Sticks and Stones and Pens and Swords: An Open Letter to Bill Maher

Dear Bill Maher,

You’ve been behaving yourself lately, as far as I know. You’re a bit of a professional troll, so behaving yourself is a relative term, but you’ve stayed within the bounds of your own bell curve. I’ve been waiting for such an opportunity to talk to you.

Previously, after various PR disasters, I’ve drafted open letters and standard rants to talk to you, most recently when you called yourself a “house n*gger.” Each time, though, I’ve gotten sidetracked to another topic. I have found myself not talking about the particular recent crisis, but a recurring problem that has, for years, blocked me from properly enjoying your show. A problem that underwrites each of your individual controversies, as well as asserting itself throughout your show. A misconception you cling to almost obsessively, and that I have heard many of your fans repeat.

You love the idea that your words can’t hurt anyone.

For example, when you gave an interview to Milo Yiannopoulos, you and he jovially agreed that humor is all just about bonding and jokes are harmless. You even said, “when people laugh, they know it’s true.” You said that, to a man who regularly makes jokes at the expense of transgender people. Who encourages his fans to hurt trans people and even outs them to this hostile audience. So do you agree with the content of his jokes? Do you think his audience’s laughter means we deserve everything he believes about us?

Probably not. Probably you would engage in some special pleading to get out of those accusations. Pardon me, I was getting ahead of myself.

See, most of the time, when you say your words are inherently harmless, you are defending yourself against critics. Someone is saying that something you said is damaging or unfunny or otherwise unacceptable, and you are defanging that assessment. By saying that words cannot possibly cause real harm to anyone, you are making your critics out to be overanxious handwringers. But, by your own logic, why would you even bother to respond?

In other words, if your words cannot cause real harm to your critics, or whoever your critics say you are harming, then their words in turn cannot harm you. If words never hurt anybody, you shouldn’t care when people criticize you.

Well, maybe you are unconcerned. Maybe you just mock your critics because you are a wordsmith and professional troll, so you respond to anything so long as you have a sufficiently witty barb. But I am inclined to think you are concerned, that you think your critics have real power that you must defend yourself from, and I don’t think that defensiveness is unwarranted.

There’s always chance that, for example, when person A points out that your joke or your interview was damaging to person B, some members of your audience will think, “hey, I like person B! Bill Maher sure makes a lot of unnecessary jokes at person B’s expense. I now feel bad for laughing at those jokes.” If this goes on for long enough, people will stop watching your show, to avoid that “I shouldn’t have laughed” feeling. Hell, it’s why I no longer watch, and I’ve heard some people say they are finding it harder and harder to stay a fan.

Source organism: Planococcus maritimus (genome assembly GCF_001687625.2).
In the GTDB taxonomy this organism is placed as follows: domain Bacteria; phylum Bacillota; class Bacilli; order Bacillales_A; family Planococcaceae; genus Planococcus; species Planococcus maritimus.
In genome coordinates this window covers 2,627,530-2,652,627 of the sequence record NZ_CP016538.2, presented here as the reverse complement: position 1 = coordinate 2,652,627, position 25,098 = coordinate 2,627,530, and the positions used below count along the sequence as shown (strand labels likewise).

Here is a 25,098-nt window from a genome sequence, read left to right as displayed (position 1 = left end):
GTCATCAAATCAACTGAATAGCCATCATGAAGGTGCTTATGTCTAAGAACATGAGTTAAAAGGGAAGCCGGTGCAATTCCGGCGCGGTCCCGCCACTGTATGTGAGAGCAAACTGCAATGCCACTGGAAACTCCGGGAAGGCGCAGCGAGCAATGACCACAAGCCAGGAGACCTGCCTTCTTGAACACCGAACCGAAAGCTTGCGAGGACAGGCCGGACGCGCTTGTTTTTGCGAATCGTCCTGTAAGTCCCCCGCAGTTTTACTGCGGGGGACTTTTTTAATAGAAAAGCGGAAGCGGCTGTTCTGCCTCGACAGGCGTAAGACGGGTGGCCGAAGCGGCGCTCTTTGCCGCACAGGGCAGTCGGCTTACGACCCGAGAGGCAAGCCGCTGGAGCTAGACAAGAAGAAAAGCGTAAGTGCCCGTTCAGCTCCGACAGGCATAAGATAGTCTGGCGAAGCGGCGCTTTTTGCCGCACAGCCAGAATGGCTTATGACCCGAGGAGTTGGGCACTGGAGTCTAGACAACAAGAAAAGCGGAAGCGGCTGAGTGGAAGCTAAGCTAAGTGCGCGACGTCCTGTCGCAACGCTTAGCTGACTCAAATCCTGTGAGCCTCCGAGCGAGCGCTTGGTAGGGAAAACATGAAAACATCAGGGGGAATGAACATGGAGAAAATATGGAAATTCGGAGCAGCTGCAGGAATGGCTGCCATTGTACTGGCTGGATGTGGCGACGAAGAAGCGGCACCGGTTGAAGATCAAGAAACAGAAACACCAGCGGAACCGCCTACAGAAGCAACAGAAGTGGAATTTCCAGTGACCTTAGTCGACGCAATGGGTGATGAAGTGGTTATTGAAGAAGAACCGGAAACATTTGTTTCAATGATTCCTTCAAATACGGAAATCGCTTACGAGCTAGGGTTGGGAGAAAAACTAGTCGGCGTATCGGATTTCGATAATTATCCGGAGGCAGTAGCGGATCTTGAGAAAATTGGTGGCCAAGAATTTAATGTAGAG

If this trend continues, you will lose your audience, your ratings will plummet, and HBO will have to decide whether or not you’re worth the loss. There’s a good chance they will decide it is not. And as your style of humor is naturally very contentious, you might find yourself struggling to find another venue that will support you.

That would be inconvenient for you, as you don’t seem to have many skills beyond “sarcastic wordsmith.”

So you fight back, with this weird little magician’s trick. You, afraid of the harm caused by your critics’ words, will claim words are harmless, and that therefore you should never be criticized for your words. With enough wordplay, you disguise your true intent, your audience laughs, and personal financial crisis is averted.

It is fundamentally absurd for any human to claim words do not have power. We survive by the power of language. We use language to gather information, to pass it on to our descendants, to form social bonds that protect us. Words are an evolved life skill, selected for just as fangs and claws and tails are. They don’t deserve to be dismissed as frivolous baubles.

That is not to say that freedom of expression is not important. But we should respect the right to free speech, not like someone who guards a lamb, but like someone who releases a hawk. Words are the tools we use to construct governments and societies, and the ones we use to fix it when it is broken. Therefore we give free speech sovereignty over the law. This does not mean we give people license to say anything without consequence. When we use our words to criticize another person’s words, we are using them exactly they way they should be used. Words are like diamonds. We use them to cut each other, because no other tool is up to the job.

As someone who criticizes your critics, you are not a defender of free speech. You are simply a user of it, and your critics no less so. You are both sparring on equal terms under the law. And, for the record, if your critics do someday put you out of business, it will not be because they are against the game of social discourse. They’ll just have won it. A boxer who claims his victorious opponent is trying to ban tournaments isn’t making an insightful point, but being ridiculous and a sore loser.

You make your living off of the words you say. Respect the power of your tools.

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